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April 01, 2011


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Amy B

Interesting post, and the article is sure to generate controversy and fear.

One question for you-- where did you come up with the figure that only 25,000 people have access to Medicare as a result of the 1972 act?

The USRDS point prevalent count shows there are 300,000+ people under age 65 with ESRD. http://www.usrds.org/2009/ref/B_Ref_09.pdf

The largest number of people with ESRD is in the 50-59 age group. Even accounting for the number of ESRD patients who are not eligible (because of not meeting the other criteria re: work history, etc.) it still seems that many more than 25,000 people under age 65 with ESRD would be eligible for Medicare. How did you arrive at that figure?

Amy B

Ah, I amend my comment, as I just found your earlier post that referenced the different ways people are qualifying for Medicare. So you are saying that the vast majority of ESRD patients under age 65 qualify for Medicare because they are disabled, not solely because of having ESRD, am I understanding correctly?

If that's what you are saying, it seems like a false argument, because they wouldn't be disabled in the first place if they didn't have ESRD. Right?

I apologize for my ignorance on the topic-- thank you for your fantastic, and very interesting, blog!

Bill Peckham

Thanks for reading and the kind words Amy. My point is, the people discussed in the article aren't covered under "the law", no matter what unnamed kidney experts say (see second NYT excerpt).

I don't think it is a false argument - though I heard something similar via a frequent email correspondent after that earlier post. This article and many others like it paint a picture of a "special entitlement" "for one particular disease", "spinning out of control", sucking up "vast amounts of federal money" and it just isn't true.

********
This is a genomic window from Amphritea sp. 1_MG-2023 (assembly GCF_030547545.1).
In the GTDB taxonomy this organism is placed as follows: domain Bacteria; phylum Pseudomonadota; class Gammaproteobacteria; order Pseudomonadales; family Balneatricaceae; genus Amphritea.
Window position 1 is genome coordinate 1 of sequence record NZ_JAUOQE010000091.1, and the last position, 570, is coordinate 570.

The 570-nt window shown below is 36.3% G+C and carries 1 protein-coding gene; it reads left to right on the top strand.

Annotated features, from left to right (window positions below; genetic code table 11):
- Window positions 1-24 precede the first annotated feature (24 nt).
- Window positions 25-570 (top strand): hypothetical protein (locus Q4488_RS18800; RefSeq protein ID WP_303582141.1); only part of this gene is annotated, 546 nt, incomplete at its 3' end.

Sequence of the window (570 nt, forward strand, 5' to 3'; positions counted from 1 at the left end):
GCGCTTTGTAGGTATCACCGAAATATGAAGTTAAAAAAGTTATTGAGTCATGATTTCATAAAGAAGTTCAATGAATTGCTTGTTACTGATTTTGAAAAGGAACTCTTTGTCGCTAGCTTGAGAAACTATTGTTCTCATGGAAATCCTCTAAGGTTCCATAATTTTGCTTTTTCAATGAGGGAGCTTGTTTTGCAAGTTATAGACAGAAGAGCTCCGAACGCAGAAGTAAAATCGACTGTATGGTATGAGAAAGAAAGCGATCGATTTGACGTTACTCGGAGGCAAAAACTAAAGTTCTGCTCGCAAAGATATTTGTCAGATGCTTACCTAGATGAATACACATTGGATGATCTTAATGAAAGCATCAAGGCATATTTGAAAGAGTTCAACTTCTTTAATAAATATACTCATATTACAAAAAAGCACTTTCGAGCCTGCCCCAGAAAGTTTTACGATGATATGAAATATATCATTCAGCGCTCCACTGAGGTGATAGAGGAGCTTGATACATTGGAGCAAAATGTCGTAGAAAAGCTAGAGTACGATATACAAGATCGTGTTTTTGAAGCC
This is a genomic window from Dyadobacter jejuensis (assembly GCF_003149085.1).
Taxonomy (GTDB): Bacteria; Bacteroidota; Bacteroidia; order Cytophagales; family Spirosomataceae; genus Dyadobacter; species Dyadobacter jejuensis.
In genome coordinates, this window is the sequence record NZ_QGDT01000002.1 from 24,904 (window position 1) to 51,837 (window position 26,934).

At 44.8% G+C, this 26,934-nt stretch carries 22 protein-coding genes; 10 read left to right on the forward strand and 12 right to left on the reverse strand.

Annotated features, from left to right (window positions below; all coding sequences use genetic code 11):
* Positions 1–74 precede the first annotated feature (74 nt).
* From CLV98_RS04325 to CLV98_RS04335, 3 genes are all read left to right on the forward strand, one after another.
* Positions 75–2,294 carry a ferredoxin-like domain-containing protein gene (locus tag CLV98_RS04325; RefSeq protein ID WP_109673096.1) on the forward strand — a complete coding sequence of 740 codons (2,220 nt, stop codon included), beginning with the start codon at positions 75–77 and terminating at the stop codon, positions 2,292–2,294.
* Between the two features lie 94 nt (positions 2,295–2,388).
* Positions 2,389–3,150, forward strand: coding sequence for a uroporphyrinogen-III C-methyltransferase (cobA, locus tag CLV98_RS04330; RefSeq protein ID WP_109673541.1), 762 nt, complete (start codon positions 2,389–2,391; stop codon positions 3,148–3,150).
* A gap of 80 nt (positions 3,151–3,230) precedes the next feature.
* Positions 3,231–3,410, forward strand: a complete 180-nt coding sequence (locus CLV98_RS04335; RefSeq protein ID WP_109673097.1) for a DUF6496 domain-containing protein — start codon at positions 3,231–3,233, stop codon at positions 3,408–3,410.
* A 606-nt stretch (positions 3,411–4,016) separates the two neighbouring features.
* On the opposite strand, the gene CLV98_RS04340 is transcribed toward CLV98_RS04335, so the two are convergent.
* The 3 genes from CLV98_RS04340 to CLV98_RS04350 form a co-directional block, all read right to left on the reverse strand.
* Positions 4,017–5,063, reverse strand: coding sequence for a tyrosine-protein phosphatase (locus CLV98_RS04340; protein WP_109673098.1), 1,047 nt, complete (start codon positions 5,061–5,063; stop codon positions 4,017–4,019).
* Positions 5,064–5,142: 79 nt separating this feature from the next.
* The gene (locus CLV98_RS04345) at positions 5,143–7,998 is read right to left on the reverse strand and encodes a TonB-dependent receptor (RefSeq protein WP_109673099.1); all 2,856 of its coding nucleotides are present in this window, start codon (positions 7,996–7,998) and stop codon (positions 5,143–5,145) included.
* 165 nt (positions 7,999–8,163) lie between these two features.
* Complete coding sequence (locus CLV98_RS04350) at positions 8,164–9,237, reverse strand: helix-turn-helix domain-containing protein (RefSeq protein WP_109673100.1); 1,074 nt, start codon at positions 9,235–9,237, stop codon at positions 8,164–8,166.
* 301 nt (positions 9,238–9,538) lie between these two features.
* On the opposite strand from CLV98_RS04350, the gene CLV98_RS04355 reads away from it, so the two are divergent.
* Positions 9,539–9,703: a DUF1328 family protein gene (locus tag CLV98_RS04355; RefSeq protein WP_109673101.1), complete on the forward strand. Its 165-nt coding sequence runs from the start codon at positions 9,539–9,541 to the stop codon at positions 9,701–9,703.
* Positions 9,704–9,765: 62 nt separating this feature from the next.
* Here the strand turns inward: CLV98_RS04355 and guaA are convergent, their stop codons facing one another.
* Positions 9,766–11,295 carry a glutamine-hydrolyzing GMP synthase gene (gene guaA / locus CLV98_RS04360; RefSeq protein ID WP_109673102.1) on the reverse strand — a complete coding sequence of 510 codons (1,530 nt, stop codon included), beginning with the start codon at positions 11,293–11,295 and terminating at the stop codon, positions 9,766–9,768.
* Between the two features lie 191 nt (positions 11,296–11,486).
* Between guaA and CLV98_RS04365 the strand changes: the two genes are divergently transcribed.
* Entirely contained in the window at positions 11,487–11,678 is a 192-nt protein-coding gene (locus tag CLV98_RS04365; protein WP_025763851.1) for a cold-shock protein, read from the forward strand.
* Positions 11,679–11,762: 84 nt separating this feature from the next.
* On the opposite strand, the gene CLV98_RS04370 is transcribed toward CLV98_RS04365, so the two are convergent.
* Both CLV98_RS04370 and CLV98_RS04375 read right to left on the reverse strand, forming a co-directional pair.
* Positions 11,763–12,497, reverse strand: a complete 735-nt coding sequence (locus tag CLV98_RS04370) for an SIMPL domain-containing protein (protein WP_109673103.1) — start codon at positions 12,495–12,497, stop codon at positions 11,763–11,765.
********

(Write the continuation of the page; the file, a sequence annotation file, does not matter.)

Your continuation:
Medicare covers people who are old and who are disabled and that Medicare is what is costing the federal government a lot of money because it is that Medicare that requires the federal government to pay 80% of the cost of dialysis for the people discussed in the article, in addition to hundreds of thousands of others.

Section 299I covers me: I've used dialysis for 20+ years, I've had Medicare as my primary insurer the entire time and about half the time I have been able to earn my secondary insurance through work (and half the time I have purchased secondary insurance through a State of Washington's kidney program).

Without Section 299I I would have had to seek a disability designation back in 1988, at the age of 24. My story sounds a lot like how Section 299I was "sold". I say Section 299I has been a success and continues to be a good idea. The NYT article never really talked about the program.


I am currently in hospital with renal failure. 20 years on dialysis = Please tell me more or where to find your story

Bill Peckham

Cutler that sucks. There is a pretty large, active community on line that you can use to help you navigate the road ahead. The thing to know is that other people have been in your shoes and those people have made it through.

You can read more about me on this blog (there is a biography project gathering dust that takes you to 1994), but here are some resources to connect through discussion boards:

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